Variocam was developed for the 968 in 1991. It used a timing chain to vary the phase angle of the camshaft, thus providing 3-stage variable valve timing. The 996 and Boxster use a similar system. This design is actually inferior to the hydraulic actuator used by other car makers (such as VTEC in your original question) since it doesn’t allow as much variation to phase angle.

I believe what MNBoxster refers to as the "2nd Gen Variocam" is known in Porsche-speak as Variocam Plus which was introduced with the 996 - 911 Turbo and is standard on the 997. "Plus" uses the hydraulic actuator instead of a timing-chain and provides continuous (infinite) variable valve timing. More importantly, as 986Jim notes, the "Plus" adds variable valve lift.
Hi,

No disagreement, except that the VarioCam is Solenoid actuated and not 3-stage. It uses a change in tension of the Timing Chain (actually the Camshaft Drive Chain) to affect the phase shift. This tension is varied by an Electronic Solenoid. It effects only a change in Overlap.

VarioCam Plus is the 2nd Gen of the system. It uses Engine Speed - dependent Hydraulic Pressure to perform the Phase Shift continuously, eliminating the Chain and Tensioning components. Also, the VarioCam Plus Camshafts differ in that they have two sets of lobes, with different profiles, for each Valve - similar to Honda's VTEC system.

Additionally, the Hydraulic Lifters (Tappets) are 2-stage as well with two-stage lift on the Intake Valves. The two-stage Valve Lift function is performed by Electro-Hydraulically operated switchable Tappets. Each of these 12 Tappets consists of Concentric Lifters, which can be locked together by means of a pin. The inner Lifter is actuated by a Small Cam Lobe, while the outer ring element is moved by a pair of larger-profile Lobes. All of this is initiated and synchronized by the DME.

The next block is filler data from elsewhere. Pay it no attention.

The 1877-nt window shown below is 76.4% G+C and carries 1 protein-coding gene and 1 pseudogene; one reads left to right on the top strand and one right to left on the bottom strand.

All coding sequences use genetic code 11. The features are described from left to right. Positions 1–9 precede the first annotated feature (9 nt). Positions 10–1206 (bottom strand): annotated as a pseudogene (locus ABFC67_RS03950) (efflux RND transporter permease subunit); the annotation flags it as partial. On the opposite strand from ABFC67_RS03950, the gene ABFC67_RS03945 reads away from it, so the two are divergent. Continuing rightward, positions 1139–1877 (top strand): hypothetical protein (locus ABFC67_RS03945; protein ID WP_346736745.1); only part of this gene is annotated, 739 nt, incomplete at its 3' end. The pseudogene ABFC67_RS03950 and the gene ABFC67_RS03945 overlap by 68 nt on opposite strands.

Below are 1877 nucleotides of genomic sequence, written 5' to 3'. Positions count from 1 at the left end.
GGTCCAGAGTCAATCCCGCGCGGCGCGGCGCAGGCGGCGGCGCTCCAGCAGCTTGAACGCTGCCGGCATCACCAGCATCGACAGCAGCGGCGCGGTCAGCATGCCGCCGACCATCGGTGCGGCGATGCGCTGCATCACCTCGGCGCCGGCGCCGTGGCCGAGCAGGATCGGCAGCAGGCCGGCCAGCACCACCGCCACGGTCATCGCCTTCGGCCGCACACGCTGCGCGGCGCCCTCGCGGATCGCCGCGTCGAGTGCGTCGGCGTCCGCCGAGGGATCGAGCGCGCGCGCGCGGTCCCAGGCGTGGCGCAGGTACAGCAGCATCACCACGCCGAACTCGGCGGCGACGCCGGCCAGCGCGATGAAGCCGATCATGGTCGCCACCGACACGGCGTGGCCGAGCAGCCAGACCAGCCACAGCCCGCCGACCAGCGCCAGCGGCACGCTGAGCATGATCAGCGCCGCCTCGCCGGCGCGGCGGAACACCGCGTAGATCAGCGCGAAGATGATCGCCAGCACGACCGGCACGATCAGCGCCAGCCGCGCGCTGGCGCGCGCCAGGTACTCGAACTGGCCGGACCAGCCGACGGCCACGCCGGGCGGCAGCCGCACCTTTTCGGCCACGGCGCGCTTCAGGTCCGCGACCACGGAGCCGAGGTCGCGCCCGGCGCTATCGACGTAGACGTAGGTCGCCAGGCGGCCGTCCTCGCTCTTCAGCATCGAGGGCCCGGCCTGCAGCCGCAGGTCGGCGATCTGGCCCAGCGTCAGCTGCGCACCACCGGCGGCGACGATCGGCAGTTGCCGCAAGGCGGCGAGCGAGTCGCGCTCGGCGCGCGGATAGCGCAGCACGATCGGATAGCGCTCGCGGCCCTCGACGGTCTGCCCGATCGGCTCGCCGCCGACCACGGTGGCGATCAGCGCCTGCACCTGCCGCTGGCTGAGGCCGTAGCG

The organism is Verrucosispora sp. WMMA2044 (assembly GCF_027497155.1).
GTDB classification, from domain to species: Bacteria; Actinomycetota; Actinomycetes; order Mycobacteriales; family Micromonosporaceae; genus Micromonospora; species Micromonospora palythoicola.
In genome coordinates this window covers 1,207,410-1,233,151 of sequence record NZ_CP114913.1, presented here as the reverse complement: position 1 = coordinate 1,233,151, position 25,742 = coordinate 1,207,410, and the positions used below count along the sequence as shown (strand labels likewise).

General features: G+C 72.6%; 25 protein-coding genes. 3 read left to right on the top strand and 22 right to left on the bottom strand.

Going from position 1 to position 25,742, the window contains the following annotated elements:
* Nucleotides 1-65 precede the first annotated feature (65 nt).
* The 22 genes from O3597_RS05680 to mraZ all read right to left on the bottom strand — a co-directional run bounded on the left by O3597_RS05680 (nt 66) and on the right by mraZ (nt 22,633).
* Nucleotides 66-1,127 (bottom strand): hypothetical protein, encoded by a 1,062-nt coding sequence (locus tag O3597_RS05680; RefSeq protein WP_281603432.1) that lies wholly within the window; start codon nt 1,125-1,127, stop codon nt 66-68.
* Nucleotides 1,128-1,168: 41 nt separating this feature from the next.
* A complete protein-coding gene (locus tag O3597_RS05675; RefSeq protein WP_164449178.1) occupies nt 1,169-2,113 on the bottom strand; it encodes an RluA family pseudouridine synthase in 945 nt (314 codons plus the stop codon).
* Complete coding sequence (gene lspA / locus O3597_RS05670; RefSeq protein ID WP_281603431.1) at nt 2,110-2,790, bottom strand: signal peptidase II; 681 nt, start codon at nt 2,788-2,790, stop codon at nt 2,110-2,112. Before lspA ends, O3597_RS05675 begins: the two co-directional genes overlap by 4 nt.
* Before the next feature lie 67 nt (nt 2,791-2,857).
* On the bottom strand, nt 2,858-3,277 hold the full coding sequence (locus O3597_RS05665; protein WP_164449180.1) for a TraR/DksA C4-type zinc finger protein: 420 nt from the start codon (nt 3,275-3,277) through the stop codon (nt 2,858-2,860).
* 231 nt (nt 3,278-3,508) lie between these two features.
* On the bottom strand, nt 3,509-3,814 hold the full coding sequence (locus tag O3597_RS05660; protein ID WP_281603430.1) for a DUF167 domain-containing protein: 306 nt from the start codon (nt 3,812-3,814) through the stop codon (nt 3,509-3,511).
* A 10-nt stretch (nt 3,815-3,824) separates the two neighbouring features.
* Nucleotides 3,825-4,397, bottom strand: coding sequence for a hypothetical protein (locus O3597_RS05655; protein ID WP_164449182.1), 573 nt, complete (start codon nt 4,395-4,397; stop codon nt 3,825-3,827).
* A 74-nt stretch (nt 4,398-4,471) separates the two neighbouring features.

In addition to the Engine Performance gains, weight was reduced by eliminating the Drive Chain and increasing MPG. The MPG improvement was sufficient to reduce the capacity, and therefore size/weight) of the Fuel Tank and still achieve the same range for the Car...

Happy Motoring!... Jim'99

Last edited by MNBoxster; 04-05-2006 at 09:02 PM.
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Old 04-06-2006, 03:58 AM   #7
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Ahh!! Makes sense to me now. Very interesting how Porsche did it. Jim, you really seem to have some indepth knowledge of how the boxster motor works, are you a mechanic or have you hobby rebuild/raced the car or something? Generally that type of knowledge about a specific platform is only known by guys who either build the motors or race the cars.
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Old 04-06-2006, 05:57 AM   #8
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Quote:
Originally Posted by 986Jim
Ahh!! Makes sense to me now. Very interesting how Porsche did it. Jim, you really seem to have some indepth knowledge of how the boxster motor works, are you a mechanic or have you hobby rebuild/raced the car or something? Generally that type of knowledge about a specific platform is only known by guys who either build the motors or race the cars.

Hi,

Thank you for your kind words. Actually, I have been racing for almost 25 tears (SCCA Club, Spec, Formula Ford, currently Formula Vee) and have been an avid enthusiast since I was 18. I also am an avid Auto-Xer.

I never had the Free Cash to afford this, so I was forced to learn to do my own repairs just to participate. Same goes for Racing. A few years ago, just for ********************s & Giggles, I earned several ASE Certifications (6). Despite what I had picked up through the years, I still learned a lot doing this. Finally, I have been fortunate to have had several friends and associates, much smarter than I am, help me flatten my Learning Curve considerably. I've rebuilt numerous Engines in my life from Nissan L-20 Series, Lotus 900 Series, Lotus Twin Cam, Kent, Cosworth, Jag + a number of both Ford and GM SmallBlocks.

You are very knowledgeable as well, I enjoy reading your posts and learning of your own in-depth knowledge. I learn something from nearly every one of your posts.

Happy Motoring!... Jim'99